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Title:Quid restat profugis? Exile and power in Silius Italicus’ Punica
Author(s):Schroer, Clayton Andrew
Director of Research:Augoustakis, Antony
Doctoral Committee Chair(s):Augoustakis, Antony
Doctoral Committee Member(s):Marks, Raymond; Tzanetou, Angeliki; Walters, Brian
Department / Program:Classics
Discipline:Classical Philology
Degree Granting Institution:University of Illinois at Urbana-Champaign
Subject(s):Silius Italicus
Abstract:This dissertation argues that the epic poet Silius Italicus leverages exile and displacement as markers for the importance of the edges of imperial space. Writing roughly a century after Vergil, empire for Silius is no longer something that needs to be established by a morally excellent outsider like pius Aeneas. Rather, the Roman center has become a place of corruption, a city that forces its morally outstanding citizens to become outsiders, exiles. By creating new Romanized space and incorporating new peoples, the edges define most clearly the benefit of empire. Theories of space and Postcolonialism are therefore important touchstones for the argumentation of this project. By examining the principal exilic figures of the poem (especially Scipio Africanus, Hannibal, Camillus, and Livius Salinator), the Punica is revealed to be a poem intent on focalizing the dynamics of power through exiles. Empire, therefore, is once again reified (just as in Vergil’s Aeneid) not just through deciding who belongs where, but more importantly who does not belong where. In service of this analysis, the texts of other poets and prose authors who informed Silius’ writing is also brought to bear, including Livy, Ovid, and Statius.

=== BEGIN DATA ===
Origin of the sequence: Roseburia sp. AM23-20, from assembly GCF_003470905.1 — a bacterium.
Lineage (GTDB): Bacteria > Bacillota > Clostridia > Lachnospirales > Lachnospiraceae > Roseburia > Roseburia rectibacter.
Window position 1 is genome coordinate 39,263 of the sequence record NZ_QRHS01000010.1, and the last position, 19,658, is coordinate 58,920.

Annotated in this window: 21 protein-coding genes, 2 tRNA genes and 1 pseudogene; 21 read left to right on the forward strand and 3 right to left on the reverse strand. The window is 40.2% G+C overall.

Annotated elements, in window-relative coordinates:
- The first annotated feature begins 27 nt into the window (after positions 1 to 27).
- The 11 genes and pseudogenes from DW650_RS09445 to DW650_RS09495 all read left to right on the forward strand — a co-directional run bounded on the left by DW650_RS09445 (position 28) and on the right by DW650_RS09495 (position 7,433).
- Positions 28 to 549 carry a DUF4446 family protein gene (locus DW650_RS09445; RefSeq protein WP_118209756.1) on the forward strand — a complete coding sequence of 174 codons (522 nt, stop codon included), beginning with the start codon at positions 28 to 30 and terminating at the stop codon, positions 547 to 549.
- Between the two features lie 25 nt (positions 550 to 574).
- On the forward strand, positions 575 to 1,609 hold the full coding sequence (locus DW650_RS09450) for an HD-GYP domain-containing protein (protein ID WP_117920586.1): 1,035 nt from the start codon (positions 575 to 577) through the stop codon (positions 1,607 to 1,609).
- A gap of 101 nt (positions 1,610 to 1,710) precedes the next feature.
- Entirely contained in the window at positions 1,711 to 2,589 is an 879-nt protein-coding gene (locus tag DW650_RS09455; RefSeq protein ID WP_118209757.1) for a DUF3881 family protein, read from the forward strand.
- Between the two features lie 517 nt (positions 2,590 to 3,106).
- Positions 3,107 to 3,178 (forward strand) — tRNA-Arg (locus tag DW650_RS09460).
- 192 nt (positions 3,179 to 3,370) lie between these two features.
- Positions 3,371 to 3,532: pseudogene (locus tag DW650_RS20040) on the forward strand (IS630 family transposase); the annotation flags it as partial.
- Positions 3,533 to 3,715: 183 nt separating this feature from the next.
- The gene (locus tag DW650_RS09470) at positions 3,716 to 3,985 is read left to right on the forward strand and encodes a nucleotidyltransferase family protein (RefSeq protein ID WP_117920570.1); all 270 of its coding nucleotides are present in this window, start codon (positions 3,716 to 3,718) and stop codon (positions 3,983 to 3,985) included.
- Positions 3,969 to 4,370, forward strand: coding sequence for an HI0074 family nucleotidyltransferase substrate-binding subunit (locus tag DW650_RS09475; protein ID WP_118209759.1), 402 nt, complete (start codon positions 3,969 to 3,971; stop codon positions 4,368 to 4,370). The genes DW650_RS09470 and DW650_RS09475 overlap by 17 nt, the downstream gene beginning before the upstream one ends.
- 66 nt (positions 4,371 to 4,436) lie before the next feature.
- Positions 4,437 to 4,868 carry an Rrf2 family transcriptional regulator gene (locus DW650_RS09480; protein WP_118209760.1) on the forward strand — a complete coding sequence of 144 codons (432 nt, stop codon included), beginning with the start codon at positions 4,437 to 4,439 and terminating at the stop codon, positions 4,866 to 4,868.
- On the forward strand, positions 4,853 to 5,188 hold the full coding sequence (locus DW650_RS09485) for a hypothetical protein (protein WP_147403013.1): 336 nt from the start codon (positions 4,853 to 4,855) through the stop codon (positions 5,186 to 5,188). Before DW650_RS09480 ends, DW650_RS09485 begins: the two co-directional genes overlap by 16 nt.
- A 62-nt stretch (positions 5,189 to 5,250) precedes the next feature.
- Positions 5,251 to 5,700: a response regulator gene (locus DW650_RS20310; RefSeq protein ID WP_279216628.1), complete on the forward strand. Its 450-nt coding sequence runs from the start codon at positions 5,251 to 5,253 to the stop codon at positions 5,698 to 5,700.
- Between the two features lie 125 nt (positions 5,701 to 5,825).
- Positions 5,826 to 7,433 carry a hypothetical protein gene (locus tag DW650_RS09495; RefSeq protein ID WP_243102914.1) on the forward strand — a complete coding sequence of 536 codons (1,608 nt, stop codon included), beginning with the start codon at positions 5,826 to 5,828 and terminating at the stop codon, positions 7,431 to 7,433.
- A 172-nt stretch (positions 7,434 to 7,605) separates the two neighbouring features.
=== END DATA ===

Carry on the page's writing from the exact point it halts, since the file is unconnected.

Issue Date:2020-02-04
Rights Information:Copyright 2020 Clayton Schroer
Date Available in IDEALS:2020-08-26
Date Deposited:2020-05

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